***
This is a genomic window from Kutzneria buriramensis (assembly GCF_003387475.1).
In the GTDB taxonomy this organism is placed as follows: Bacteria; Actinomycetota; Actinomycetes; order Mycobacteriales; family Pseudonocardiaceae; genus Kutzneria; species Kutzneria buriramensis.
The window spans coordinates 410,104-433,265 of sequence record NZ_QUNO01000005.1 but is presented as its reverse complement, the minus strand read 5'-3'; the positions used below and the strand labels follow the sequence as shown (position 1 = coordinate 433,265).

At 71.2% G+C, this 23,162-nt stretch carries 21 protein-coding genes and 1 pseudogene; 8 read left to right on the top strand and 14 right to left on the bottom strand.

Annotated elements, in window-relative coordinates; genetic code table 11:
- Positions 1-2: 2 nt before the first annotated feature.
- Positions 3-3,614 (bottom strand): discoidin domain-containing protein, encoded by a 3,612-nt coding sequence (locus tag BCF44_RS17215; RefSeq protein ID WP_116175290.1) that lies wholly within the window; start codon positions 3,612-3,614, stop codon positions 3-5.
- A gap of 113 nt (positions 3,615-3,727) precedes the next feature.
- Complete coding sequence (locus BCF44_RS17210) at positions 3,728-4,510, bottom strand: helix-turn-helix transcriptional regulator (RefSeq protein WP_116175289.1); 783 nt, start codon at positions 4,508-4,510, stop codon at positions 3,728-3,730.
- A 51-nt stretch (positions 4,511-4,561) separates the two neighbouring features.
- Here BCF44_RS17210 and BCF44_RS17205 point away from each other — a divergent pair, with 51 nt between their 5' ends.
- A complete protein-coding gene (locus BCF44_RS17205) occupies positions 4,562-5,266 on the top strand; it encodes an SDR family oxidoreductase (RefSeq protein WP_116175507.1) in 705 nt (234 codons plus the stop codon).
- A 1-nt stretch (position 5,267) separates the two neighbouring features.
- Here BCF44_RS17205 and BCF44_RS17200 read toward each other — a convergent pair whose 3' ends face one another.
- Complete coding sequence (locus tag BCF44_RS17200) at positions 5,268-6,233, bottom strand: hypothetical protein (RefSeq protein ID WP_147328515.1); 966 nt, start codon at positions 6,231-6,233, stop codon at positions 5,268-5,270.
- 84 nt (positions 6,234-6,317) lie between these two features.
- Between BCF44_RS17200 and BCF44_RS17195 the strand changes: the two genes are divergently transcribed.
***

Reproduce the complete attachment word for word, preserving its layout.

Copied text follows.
This is a genomic window from Kutzneria buriramensis (assembly GCF_003387475.1).
In the GTDB taxonomy this organism is placed as follows: Bacteria; Actinomycetota; Actinomycetes; order Mycobacteriales; family Pseudonocardiaceae; genus Kutzneria; species Kutzneria buriramensis.
The window spans coordinates 410,104-433,265 of sequence record NZ_QUNO01000005.1 but is presented as its reverse complement, the minus strand read 5'-3'; the positions used below and the strand labels follow the sequence as shown (position 1 = coordinate 433,265).

At 71.2% G+C, this 23,162-nt stretch carries 21 protein-coding genes and 1 pseudogene; 8 read left to right on the top strand and 14 right to left on the bottom strand.

Annotated elements, in window-relative coordinates; genetic code table 11:
- Positions 1-2: 2 nt before the first annotated feature.
- Positions 3-3,614 (bottom strand): discoidin domain-containing protein, encoded by a 3,612-nt coding sequence (locus tag BCF44_RS17215; RefSeq protein ID WP_116175290.1) that lies wholly within the window; start codon positions 3,612-3,614, stop codon positions 3-5.
- A gap of 113 nt (positions 3,615-3,727) precedes the next feature.
- Complete coding sequence (locus BCF44_RS17210) at positions 3,728-4,510, bottom strand: helix-turn-helix transcriptional regulator (RefSeq protein WP_116175289.1); 783 nt, start codon at positions 4,508-4,510, stop codon at positions 3,728-3,730.
- A 51-nt stretch (positions 4,511-4,561) separates the two neighbouring features.
- Here BCF44_RS17210 and BCF44_RS17205 point away from each other — a divergent pair, with 51 nt between their 5' ends.
- A complete protein-coding gene (locus BCF44_RS17205) occupies positions 4,562-5,266 on the top strand; it encodes an SDR family oxidoreductase (RefSeq protein WP_116175507.1) in 705 nt (234 codons plus the stop codon).
- A 1-nt stretch (position 5,267) separates the two neighbouring features.
- Here BCF44_RS17205 and BCF44_RS17200 read toward each other — a convergent pair whose 3' ends face one another.
- Complete coding sequence (locus tag BCF44_RS17200) at positions 5,268-6,233, bottom strand: hypothetical protein (RefSeq protein ID WP_147328515.1); 966 nt, start codon at positions 6,231-6,233, stop codon at positions 5,268-5,270.
- 84 nt (positions 6,234-6,317) lie between these two features.
- Between BCF44_RS17200 and BCF44_RS17195 the strand changes: the two genes are divergently transcribed.